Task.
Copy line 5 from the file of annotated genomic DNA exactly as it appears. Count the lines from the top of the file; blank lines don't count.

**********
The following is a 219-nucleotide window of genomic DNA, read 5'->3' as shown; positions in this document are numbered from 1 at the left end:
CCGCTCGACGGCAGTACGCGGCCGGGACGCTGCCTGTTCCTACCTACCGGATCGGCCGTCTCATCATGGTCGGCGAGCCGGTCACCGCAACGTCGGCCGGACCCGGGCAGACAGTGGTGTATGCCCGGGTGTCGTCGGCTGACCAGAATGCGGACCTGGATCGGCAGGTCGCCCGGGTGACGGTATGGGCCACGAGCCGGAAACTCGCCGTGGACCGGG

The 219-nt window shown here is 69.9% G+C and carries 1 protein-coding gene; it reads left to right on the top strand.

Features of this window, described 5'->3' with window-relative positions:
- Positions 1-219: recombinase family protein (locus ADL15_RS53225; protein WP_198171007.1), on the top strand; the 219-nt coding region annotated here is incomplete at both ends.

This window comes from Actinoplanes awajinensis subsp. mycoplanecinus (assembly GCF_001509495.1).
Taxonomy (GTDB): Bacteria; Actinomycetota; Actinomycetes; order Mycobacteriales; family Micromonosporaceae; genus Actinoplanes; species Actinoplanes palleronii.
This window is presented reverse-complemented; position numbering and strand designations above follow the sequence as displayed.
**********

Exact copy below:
- Positions 1-219: recombinase family protein (locus ADL15_RS53225; protein WP_198171007.1), on the top strand; the 219-nt coding region annotated here is incomplete at both ends.